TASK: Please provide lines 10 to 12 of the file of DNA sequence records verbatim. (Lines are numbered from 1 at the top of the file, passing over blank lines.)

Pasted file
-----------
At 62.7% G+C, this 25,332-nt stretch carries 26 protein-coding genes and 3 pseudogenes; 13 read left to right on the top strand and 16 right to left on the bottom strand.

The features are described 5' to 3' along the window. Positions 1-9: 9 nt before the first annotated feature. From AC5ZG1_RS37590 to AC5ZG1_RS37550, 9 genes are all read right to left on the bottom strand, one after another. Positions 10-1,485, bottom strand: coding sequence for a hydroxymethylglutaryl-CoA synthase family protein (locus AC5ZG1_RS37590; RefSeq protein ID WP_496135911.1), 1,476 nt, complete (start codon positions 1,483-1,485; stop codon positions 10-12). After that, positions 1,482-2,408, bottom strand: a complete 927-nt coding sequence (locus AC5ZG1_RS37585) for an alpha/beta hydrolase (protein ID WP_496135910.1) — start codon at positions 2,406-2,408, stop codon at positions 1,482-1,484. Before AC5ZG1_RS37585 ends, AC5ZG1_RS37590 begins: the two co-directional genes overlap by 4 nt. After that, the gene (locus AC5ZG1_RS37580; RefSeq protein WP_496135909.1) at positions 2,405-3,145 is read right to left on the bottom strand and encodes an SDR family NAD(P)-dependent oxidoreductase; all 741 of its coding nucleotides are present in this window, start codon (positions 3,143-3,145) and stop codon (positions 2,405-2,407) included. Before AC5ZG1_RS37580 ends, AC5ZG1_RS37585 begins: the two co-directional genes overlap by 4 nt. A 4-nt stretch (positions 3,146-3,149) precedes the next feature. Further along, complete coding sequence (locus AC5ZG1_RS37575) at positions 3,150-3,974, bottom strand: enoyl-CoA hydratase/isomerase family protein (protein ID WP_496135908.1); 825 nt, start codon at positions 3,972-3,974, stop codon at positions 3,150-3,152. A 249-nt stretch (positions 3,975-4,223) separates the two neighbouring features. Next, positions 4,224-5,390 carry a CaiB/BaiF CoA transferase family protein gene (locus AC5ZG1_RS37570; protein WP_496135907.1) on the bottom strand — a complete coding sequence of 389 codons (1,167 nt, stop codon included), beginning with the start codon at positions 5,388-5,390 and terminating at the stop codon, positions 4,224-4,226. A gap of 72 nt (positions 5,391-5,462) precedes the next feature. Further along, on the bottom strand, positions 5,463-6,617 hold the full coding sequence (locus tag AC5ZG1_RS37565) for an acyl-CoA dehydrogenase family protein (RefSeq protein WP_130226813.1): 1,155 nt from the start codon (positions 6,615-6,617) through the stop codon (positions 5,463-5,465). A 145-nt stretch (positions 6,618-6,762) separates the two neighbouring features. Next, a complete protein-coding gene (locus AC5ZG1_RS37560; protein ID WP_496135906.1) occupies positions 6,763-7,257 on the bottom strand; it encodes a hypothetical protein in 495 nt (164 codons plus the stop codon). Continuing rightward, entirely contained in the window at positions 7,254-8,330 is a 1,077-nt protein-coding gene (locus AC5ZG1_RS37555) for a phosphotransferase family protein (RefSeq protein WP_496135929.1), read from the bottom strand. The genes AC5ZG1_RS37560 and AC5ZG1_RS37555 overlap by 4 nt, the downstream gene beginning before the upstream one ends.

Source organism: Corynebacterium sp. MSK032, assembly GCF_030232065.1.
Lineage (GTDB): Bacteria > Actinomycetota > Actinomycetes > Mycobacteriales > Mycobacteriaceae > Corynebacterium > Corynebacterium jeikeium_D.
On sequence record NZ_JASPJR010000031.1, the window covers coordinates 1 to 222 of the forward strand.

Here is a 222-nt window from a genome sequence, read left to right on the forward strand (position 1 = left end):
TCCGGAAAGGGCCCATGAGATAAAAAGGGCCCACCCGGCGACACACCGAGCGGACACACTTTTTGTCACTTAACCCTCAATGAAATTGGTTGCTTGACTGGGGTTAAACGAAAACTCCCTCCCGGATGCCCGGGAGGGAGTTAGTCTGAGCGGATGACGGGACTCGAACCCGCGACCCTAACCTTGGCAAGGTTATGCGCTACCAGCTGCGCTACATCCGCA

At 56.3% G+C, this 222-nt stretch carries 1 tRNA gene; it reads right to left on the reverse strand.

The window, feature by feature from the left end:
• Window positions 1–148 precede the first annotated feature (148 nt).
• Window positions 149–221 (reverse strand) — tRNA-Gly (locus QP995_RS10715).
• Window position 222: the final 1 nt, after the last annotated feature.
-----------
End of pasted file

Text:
• Window positions 1–148 precede the first annotated feature (148 nt).
• Window positions 149–221 (reverse strand) — tRNA-Gly (locus QP995_RS10715).
• Window position 222: the final 1 nt, after the last annotated feature.